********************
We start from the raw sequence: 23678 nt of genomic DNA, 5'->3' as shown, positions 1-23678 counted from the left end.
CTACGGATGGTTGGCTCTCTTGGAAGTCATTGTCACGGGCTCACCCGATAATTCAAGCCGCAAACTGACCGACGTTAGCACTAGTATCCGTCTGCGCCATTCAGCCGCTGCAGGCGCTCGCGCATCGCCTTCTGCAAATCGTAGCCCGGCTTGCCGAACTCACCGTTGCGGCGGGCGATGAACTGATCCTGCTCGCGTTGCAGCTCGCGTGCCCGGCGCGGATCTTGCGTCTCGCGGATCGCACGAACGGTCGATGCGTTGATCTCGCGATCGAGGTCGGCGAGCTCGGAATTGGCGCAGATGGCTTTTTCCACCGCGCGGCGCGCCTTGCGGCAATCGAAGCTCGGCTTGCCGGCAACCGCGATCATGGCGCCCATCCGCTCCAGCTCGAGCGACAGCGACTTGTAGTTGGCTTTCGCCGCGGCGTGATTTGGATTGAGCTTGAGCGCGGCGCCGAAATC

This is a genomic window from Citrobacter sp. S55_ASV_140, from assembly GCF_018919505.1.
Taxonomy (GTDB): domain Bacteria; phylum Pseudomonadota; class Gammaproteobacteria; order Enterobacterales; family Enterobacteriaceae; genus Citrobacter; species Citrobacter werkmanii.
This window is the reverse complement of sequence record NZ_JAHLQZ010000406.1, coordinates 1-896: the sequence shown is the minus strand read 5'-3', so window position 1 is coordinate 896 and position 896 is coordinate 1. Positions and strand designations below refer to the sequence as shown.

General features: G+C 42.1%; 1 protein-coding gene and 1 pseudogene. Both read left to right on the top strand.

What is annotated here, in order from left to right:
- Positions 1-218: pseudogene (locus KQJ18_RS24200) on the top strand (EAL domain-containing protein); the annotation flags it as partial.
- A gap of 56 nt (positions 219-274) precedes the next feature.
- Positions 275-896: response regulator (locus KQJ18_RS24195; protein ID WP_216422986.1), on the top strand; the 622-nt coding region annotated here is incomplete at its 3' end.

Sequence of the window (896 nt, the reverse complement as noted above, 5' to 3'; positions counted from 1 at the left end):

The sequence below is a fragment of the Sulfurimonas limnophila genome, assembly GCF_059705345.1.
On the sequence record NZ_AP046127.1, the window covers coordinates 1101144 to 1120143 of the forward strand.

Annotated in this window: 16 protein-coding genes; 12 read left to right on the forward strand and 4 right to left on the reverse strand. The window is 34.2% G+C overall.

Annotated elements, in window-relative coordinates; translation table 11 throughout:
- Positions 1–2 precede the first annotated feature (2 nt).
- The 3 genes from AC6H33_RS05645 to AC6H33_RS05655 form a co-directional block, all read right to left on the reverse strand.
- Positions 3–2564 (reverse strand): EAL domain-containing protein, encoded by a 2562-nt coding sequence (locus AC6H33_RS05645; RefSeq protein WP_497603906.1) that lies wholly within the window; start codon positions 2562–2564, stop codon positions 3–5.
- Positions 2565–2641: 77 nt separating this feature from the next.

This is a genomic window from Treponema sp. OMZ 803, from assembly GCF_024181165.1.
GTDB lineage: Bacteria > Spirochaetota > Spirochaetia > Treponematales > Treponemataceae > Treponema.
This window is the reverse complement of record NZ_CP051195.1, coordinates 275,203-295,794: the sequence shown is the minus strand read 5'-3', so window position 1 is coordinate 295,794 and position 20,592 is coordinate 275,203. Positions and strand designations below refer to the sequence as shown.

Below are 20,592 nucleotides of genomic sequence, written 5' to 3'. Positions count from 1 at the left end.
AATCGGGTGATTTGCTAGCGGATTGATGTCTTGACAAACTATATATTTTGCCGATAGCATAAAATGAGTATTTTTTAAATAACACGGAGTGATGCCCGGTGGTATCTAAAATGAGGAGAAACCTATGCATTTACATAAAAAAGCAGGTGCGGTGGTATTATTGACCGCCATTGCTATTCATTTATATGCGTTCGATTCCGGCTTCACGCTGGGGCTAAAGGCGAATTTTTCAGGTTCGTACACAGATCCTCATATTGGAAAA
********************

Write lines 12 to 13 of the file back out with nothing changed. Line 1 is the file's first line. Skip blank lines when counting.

The sequence below is a fragment of the Sulfurimonas limnophila genome, assembly GCF_059705345.1.
On the sequence record NZ_AP046127.1, the window covers coordinates 1101144 to 1120143 of the forward strand.